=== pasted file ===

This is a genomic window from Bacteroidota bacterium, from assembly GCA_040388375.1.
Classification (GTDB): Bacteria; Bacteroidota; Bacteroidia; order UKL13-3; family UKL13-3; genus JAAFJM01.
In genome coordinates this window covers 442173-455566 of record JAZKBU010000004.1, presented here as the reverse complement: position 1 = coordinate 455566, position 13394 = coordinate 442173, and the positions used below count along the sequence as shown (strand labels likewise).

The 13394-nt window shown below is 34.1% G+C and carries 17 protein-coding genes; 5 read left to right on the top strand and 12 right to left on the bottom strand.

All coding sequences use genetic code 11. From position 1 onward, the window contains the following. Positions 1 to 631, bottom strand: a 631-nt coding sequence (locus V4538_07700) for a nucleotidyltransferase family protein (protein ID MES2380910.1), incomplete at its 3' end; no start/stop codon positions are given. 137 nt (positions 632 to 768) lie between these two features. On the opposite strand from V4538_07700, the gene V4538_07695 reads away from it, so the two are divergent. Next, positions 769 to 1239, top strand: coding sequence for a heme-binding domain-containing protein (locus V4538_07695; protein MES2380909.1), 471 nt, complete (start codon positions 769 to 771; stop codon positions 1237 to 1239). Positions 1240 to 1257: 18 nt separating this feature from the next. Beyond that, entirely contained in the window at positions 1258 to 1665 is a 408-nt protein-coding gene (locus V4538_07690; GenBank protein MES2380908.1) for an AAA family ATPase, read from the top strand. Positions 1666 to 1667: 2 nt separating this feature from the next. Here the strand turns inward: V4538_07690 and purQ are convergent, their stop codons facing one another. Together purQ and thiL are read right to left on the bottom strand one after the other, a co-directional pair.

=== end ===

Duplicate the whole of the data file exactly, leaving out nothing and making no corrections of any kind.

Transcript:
This is a genomic window from Bacteroidota bacterium, from assembly GCA_040388375.1.
Classification (GTDB): Bacteria; Bacteroidota; Bacteroidia; order UKL13-3; family UKL13-3; genus JAAFJM01.
In genome coordinates this window covers 442173-455566 of record JAZKBU010000004.1, presented here as the reverse complement: position 1 = coordinate 455566, position 13394 = coordinate 442173, and the positions used below count along the sequence as shown (strand labels likewise).

The 13394-nt window shown below is 34.1% G+C and carries 17 protein-coding genes; 5 read left to right on the top strand and 12 right to left on the bottom strand.

All coding sequences use genetic code 11. From position 1 onward, the window contains the following. Positions 1 to 631, bottom strand: a 631-nt coding sequence (locus V4538_07700) for a nucleotidyltransferase family protein (protein ID MES2380910.1), incomplete at its 3' end; no start/stop codon positions are given. 137 nt (positions 632 to 768) lie between these two features. On the opposite strand from V4538_07700, the gene V4538_07695 reads away from it, so the two are divergent. Next, positions 769 to 1239, top strand: coding sequence for a heme-binding domain-containing protein (locus V4538_07695; protein MES2380909.1), 471 nt, complete (start codon positions 769 to 771; stop codon positions 1237 to 1239). Positions 1240 to 1257: 18 nt separating this feature from the next. Beyond that, entirely contained in the window at positions 1258 to 1665 is a 408-nt protein-coding gene (locus V4538_07690; GenBank protein MES2380908.1) for an AAA family ATPase, read from the top strand. Positions 1666 to 1667: 2 nt separating this feature from the next. Here the strand turns inward: V4538_07690 and purQ are convergent, their stop codons facing one another. Together purQ and thiL are read right to left on the bottom strand one after the other, a co-directional pair.